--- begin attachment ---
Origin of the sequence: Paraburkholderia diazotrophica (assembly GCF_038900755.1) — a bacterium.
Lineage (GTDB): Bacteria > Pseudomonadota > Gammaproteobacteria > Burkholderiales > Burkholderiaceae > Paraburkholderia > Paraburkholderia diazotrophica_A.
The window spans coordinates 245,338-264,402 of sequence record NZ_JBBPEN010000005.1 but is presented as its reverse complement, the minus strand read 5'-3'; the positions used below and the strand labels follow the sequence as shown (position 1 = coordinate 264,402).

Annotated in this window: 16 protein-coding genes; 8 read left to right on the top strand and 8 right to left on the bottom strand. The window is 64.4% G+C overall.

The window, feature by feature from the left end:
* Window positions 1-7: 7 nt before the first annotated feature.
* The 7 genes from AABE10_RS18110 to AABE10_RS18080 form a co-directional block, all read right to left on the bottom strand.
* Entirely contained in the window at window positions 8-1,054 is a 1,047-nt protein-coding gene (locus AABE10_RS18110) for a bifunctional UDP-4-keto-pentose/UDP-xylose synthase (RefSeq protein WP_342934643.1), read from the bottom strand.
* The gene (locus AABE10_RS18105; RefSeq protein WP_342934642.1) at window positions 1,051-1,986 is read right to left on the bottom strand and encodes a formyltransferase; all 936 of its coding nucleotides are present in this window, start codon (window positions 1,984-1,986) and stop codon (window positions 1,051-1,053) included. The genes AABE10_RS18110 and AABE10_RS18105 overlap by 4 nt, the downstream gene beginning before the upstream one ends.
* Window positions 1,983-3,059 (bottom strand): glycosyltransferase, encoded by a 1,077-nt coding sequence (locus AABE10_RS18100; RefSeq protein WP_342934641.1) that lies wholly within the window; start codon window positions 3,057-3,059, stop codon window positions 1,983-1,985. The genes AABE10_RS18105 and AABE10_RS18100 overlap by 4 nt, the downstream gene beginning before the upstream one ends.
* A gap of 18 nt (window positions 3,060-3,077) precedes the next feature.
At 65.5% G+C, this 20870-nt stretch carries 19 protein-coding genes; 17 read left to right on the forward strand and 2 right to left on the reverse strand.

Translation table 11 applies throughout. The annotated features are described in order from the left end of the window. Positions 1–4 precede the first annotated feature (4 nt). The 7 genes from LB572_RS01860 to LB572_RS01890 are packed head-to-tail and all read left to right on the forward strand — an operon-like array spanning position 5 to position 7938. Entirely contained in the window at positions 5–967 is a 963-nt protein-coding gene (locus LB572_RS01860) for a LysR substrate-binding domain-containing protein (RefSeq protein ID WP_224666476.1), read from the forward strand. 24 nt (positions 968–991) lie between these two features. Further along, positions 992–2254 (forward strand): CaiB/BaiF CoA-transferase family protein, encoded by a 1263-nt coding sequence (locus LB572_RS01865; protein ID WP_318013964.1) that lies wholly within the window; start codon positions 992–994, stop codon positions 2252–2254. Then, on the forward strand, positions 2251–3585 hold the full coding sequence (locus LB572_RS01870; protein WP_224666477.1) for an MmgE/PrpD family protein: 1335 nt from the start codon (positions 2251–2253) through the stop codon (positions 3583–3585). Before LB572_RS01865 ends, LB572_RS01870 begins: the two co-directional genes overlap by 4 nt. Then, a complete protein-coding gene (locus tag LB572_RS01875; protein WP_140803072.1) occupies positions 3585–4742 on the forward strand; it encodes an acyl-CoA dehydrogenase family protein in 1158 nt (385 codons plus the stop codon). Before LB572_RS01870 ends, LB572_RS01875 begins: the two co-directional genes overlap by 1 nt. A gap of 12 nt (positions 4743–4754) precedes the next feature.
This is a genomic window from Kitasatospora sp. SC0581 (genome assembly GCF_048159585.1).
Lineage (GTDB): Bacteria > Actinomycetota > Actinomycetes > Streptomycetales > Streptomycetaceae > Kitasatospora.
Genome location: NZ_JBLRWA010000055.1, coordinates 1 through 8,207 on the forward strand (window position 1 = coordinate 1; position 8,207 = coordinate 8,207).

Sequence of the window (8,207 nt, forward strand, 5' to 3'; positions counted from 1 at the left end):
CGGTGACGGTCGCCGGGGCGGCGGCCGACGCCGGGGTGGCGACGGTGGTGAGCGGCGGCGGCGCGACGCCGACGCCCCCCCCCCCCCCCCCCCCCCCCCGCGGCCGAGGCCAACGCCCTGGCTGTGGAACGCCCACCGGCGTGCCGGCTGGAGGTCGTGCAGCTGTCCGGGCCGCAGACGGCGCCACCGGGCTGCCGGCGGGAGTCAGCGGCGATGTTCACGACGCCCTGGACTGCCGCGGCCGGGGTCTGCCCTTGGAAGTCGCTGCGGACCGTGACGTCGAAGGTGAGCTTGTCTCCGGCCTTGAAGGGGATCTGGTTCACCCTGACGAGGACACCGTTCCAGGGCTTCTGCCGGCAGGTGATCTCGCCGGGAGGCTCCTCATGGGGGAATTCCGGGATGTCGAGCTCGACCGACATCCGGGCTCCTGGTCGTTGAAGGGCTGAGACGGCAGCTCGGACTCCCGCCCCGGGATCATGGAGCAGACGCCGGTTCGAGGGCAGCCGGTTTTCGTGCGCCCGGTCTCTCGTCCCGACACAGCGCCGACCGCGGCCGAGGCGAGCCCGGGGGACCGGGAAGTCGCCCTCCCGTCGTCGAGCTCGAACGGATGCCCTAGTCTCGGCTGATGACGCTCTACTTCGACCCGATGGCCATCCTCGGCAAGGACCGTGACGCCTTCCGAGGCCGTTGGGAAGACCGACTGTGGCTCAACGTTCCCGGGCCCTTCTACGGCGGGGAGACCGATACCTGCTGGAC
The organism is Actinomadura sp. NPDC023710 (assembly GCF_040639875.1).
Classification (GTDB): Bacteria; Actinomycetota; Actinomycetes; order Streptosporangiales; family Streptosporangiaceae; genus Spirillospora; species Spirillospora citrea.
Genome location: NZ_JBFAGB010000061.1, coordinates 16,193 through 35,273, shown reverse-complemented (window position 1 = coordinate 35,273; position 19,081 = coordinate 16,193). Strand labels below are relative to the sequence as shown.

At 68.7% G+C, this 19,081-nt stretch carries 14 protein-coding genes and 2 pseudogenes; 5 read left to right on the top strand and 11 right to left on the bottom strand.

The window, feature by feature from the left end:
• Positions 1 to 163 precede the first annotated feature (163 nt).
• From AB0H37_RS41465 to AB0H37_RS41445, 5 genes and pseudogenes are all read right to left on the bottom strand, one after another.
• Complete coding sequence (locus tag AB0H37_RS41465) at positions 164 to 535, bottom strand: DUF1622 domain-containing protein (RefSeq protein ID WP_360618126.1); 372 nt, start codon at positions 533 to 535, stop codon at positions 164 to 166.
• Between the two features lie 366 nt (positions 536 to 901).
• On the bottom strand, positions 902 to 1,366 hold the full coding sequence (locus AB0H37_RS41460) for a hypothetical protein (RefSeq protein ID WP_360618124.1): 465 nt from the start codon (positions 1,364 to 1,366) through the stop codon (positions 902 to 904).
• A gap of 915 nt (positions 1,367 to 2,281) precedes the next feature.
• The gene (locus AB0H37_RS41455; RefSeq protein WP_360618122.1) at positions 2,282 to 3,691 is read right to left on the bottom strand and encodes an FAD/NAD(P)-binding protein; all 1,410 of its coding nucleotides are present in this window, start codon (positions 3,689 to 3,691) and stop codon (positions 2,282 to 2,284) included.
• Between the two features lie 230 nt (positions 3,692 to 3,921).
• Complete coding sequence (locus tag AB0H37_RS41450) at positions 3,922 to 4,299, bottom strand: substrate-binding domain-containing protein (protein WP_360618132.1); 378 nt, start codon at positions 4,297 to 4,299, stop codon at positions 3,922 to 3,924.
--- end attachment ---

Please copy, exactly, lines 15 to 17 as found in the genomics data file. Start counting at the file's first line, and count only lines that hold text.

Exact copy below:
Lineage (GTDB): Bacteria > Actinomycetota > Actinomycetes > Streptomycetales > Streptomycetaceae > Kitasatospora.
Genome location: NZ_JBLRWA010000055.1, coordinates 1 through 8,207 on the forward strand (window position 1 = coordinate 1; position 8,207 = coordinate 8,207).

Sequence of the window (8,207 nt, forward strand, 5' to 3'; positions counted from 1 at the left end):